|| Filmmaker details Prophet's life|
Filmmaker details Prophet's life|
The Toledo Blade
MUO lecture to explore Mohammed’s legacy
| Alex Kronemer was finishing up a documentary on the Prophet
Mohammed, founder of Islam, when his neatly planned project was torn apart by
the terrorist attacks of Sept. 11, 2001.
“The idea [for the film] was
born in 1988, when [author] Michael Wolfe and I first discussed it, and
production began in July, 2000. The film was finished in July, 2002,” Mr.
Kronemer said in a recent interview from Cairo, Egypt, where he was attending
the World Economic Forum. “Of course, a very important date happened in between
Mr. Kronemer, who will give a lecture Friday sponsored by the
United Muslims Association of Toledo, said he was forced to rewrite the
documentary to include the terrorist attacks, but also to shift somewhat the
perspective of his film, Muhammad: Legacy of a Prophet.
“We really did
not intend to deal with war and jihad and battles,” he said. “We wanted to focus
more on community building. But after 9/11, everybody was talking about wars and
battles, and the film would have seemed irrelevant if we didn’t include those
Fortunately, the documentary was not finished when the 9/11
attacks shook the world and ...
Mr. Kronemer had time to make adjustments. The program premiered on PBS-TV
nationwide in December, 2002, and has been rebroadcast more than 600 times on
Mr. Kronemer, 45, who grew up in western Pennsylvania,
has a master’s degree in theological studies from Harvard University. In 1996,
he was awarded a Joseph J. Malone Fellowship for Middle East and Islamic
Studies, which funded a research tour of Saudi Arabia and Bahrain.
filmmaker said he converted to Islam about 20 years ago and was interested in
using his skills to tell the life story of founder of Islam, who was born about
570 A.D. in what is now Saudi Arabia.
It was a documentary that he felt
would appeal to a general audience, not just Muslims.
“I didn’t know very
much about his life and it is just a very interesting and sort of an exciting
story,” he said. “It struck me that few people in America knew much about him,
and he is one of the most important people who ever lived.”
said that while Jesus, Moses, and other religious figures seemed to be always in
control of the situation, “Mohammed comes across as very much a human being, a
person we can relate to.”
His life story is fascinating whether one
perceives Mohammed to be a prophet who received revelations from God or just a
man, Mr. Kronemer said.
“If he was just a man, his life story is even
more amazing in some ways,” he said. “Here is this person, illiterate, living in
the middle of nowhere, attacked by just about everyone, and not only is he able
to survive but he was able to craft a religion, with a holy book and all, that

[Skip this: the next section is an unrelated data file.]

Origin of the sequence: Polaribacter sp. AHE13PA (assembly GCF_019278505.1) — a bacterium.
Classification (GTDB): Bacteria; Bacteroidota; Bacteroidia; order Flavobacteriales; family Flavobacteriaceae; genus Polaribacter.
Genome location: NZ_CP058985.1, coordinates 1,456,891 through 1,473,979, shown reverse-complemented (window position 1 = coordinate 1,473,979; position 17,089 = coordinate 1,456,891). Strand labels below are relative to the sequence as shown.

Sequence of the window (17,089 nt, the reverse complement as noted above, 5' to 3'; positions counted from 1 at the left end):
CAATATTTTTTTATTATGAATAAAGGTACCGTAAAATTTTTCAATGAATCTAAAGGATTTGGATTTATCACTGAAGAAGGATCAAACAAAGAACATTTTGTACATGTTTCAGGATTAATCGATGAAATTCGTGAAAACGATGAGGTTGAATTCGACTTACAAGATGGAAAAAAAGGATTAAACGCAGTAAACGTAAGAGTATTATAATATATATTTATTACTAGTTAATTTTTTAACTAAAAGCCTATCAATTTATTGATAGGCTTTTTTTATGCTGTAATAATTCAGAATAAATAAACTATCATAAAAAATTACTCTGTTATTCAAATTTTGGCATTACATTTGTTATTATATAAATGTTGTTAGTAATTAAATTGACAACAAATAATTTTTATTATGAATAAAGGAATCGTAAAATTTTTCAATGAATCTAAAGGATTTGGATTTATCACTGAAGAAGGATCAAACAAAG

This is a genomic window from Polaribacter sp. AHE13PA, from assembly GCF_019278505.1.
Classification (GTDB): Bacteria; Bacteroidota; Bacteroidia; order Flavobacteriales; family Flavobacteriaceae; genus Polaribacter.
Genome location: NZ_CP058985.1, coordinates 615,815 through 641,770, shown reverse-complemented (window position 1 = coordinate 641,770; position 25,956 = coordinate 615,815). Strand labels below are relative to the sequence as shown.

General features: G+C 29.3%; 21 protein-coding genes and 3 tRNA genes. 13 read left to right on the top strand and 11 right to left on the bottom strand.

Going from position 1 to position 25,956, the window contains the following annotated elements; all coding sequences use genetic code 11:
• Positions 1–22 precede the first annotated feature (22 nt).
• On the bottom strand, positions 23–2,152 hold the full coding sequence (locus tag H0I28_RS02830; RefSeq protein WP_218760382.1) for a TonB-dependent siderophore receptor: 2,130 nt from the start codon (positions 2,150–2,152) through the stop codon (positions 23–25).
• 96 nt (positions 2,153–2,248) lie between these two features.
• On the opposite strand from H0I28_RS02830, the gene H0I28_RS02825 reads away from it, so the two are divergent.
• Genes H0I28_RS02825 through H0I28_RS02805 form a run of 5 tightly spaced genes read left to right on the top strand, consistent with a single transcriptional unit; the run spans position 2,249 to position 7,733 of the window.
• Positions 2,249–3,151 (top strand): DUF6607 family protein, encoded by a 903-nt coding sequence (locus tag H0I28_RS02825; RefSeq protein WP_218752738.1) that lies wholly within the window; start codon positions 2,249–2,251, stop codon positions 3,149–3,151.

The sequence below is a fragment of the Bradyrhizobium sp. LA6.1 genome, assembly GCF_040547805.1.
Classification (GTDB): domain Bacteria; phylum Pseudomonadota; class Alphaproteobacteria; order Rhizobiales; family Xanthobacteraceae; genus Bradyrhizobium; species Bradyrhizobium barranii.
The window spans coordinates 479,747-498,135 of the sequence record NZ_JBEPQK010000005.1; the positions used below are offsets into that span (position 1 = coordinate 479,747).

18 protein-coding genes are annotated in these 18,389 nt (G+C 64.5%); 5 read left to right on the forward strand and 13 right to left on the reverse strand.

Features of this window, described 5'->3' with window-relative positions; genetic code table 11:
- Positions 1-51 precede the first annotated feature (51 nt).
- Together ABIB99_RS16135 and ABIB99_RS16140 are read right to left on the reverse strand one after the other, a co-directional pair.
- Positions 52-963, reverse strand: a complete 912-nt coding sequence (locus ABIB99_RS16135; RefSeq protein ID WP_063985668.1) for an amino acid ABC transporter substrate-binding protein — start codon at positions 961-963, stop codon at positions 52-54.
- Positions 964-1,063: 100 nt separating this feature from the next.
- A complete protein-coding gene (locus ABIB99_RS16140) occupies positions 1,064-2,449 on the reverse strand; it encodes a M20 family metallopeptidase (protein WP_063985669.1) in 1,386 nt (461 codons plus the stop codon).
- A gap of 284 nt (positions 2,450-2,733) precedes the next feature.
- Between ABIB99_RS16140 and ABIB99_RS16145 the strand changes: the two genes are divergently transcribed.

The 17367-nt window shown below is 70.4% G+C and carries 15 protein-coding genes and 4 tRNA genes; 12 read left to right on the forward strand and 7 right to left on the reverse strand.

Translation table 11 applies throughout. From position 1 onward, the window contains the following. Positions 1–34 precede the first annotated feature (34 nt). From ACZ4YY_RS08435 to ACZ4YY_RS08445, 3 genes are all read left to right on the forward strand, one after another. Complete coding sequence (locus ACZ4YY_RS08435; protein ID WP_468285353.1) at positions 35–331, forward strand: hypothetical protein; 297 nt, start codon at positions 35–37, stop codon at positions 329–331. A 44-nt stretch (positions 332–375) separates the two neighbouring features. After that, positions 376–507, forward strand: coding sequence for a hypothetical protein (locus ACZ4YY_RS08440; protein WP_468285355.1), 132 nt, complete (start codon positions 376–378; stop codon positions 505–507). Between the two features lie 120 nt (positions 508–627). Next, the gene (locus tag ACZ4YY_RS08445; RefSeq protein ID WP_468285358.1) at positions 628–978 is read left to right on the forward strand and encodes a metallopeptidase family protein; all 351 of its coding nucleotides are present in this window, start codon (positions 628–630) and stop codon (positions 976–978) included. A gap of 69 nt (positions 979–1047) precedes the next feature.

more than 1 billion people follow — not just Arabs, but Indonesians, Europeans,
Americans, Pakistanis. That’s an amazing achievement.”
Individual stories help paint a fuller portrait of Mohammed, he
For example, Mohammed and small group of supporters from Medina
once fought a larger army from Mecca who was planning to resume the fighting the
next day and wipe out the Medinans.
Mohammed told his followers to build
campfires and spread them out as across the desert as far as
“They didn’t quite get it, but they did as he told them,” Mr.
Kronemer said. “The Meccans saw all these campfires spread out across the desert
and assumed that all the Medinans had come to fight when the sun rose. The
Meccans didn’t want to fight all of the Medinans so they fled. It was a very
Mr. Kronemer has written articles about what Mohammed would
say about terrorism.
In the Prophet’s day, he severely punished people
who committed violence against a community. The word terrorism did not exist
then, but there were “bandit men” who tried to spread fear.
trying to revolutionize society, to impose laws and justice. Things that
threatened society had the fiercest punishment because terrorism is more than
the killing two or five or whatever, it is a way to undermine society. So those
who commit terrorism are subject to the worst punishment,” Mr. Kronemer said.
“Mohammed would condemn terrorism.”
Mr. Kronemer’s latest projects are
documentaries about the rise and fall of Islam in Spain and a film titled Prince
Among Slaves, which follows the true story of a West African Muslim prince sold
into slavery in 1788 and released 40 years later through the intercession of an
Alex Kronemer will talk on the topic, “Who Is Prophet
Mohammed” at 7 p.m. Friday in the Dana Center, Medical University of Ohio, 3000
Arlington Ave. Admission is free; refreshments will be served. The lecture is
presented by the United Muslims Association of Toledo.
Yonke at: email@example.com or 419-724-6154.
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